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Google Apps Hacks Paperback – April 27, 2008

ISBN-13: 978-0596515881 ISBN-10: 059651588X Edition: 1st

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Product Details

  • Series: Hacks
  • Paperback: 384 pages
  • Publisher: O'Reilly Media; 1 edition (April 27, 2008)
  • Language: English
  • ISBN-10: 059651588X
  • ISBN-13: 978-0596515881
  • Product Dimensions: 9.7 x 8.1 x 0.8 inches
  • Shipping Weight: 1.6 pounds (View shipping rates and policies)
  • Average Customer Review: 4.1 out of 5 stars  See all reviews (15 customer reviews)
  • Amazon Best Sellers Rank: #713,732 in Books (See Top 100 in Books)

Editorial Reviews

About the Author

Born in 1977, Philipp Lenssen is a web developer, blogger and author from Germany. Since 2003, Philipp runs Google Blogoscoped at blogoscoped.com, a daily news source started in Malaysia covering all things Google, from Gmail, Orkut and web search to Google Docs, usability issues, YouTube and everything in-between. The blog also spawned a book called 55 Ways to Have Fun With Google. Philipp likes to tinker with programming, drawing, writing and game design, and has a special interest in the intersections among those areas.


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Customer Reviews

Google Apps Hacks This book is a keeper!
David A. Shaver
In just about every chapter I learned something that will be useful to be.
David Cross
I thought this was a great book that was well-written and easy to follow.
ueberhund

Most Helpful Customer Reviews

19 of 20 people found the following review helpful By Brett Merkey on April 29, 2008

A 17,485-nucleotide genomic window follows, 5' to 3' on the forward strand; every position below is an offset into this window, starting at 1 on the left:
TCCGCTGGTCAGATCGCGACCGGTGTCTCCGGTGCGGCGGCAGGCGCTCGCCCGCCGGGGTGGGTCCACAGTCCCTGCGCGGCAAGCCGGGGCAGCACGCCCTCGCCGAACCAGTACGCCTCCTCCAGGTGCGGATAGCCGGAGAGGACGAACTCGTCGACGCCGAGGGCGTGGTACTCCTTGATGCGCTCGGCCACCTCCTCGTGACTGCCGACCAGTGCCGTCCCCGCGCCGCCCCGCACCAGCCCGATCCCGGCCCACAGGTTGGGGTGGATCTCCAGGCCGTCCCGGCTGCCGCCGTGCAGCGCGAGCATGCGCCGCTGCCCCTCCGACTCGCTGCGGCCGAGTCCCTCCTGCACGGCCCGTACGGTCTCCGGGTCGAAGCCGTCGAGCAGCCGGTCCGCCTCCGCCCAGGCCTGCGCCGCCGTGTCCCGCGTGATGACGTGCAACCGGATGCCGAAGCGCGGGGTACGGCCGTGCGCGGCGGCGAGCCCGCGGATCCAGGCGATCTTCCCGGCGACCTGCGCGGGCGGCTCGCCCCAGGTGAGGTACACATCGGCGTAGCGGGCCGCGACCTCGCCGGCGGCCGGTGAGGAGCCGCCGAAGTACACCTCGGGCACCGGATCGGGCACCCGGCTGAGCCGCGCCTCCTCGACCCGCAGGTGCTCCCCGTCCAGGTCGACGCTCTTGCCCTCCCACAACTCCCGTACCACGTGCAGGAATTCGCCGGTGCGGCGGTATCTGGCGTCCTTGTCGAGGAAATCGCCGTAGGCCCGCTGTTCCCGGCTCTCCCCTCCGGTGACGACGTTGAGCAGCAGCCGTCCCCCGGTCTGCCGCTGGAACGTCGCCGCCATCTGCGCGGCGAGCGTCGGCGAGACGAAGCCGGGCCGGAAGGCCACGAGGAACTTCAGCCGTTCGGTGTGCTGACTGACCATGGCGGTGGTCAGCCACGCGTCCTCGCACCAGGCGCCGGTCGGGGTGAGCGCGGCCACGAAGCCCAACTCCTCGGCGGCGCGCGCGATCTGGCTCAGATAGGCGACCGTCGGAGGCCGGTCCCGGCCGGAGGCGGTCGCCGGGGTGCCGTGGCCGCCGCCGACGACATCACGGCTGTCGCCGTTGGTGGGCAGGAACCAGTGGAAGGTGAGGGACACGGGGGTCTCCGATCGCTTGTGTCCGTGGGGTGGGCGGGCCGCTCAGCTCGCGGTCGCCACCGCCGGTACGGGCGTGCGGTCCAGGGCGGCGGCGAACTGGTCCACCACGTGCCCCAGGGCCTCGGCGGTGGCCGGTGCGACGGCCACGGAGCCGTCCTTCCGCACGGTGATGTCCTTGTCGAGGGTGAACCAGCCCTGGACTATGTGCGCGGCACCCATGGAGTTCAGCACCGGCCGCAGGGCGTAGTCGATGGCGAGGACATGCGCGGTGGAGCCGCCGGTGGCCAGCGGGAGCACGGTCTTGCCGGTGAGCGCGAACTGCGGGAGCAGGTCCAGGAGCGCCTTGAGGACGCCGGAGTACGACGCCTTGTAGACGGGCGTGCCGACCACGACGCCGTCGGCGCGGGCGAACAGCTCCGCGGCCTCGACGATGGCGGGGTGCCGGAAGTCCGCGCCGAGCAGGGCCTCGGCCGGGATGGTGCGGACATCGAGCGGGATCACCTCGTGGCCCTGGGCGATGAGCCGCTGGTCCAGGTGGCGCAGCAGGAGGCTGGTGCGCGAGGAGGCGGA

Format: Paperback
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Sometimes I wonder how Microsoft can presume to compete with Google in the Web world. So much depends on search nowadays -- the Internet is one big store of valuable information. Yet I have to use an unsupported freeware utility to search my little Windows XP hard drive because the search feature that comes with the operating system is so slow and inflexible.

**Google Apps Hacks** introduced me to a Google universe that was even bigger than I had expected. I expected --and got-- lots of material on plugging into Google maps (lots of people are taking advantage of the possibilities here) and lots of tips on using GMail, gadgets, calendars and news feeds.

The biggest surprises for me were contained in the chapters on Google Docs. Part of the material was basic "how-to" and "did you know that..." information to help get acquainted with the features of Google word processing, spreadsheet and presentation software. In fact, it appears that this book itself was collaboratively composed by Philipp Lenssen along with O'Reilly staff with Google Docs.

I was most impressed by how easy and flexible the spreadsheet application is to use. The author provides a pile of tricks and tips useful for both the ordinary user and the programmer.

This book should attract programmers (and other Web citizens) who want to investigate and test drive the latest cool things that many people are having fun with -- and a bunch more are making money from.
§
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17 of 18 people found the following review helpful By Al on July 29, 2008
Format: Paperback
The word 'Hacks' implied secrets, insider information, or the ability to do something others cannot. I checked the index before I bought it. I wanted some insight on how to program my own Google Apps. I thought this book had some. But there was really nothing useful for a programmer here. The book gave little more than what you can find online in tutorials. Nice book in terms of explaining what Google Apps are and how to use them in a Google domain, but no insider information here.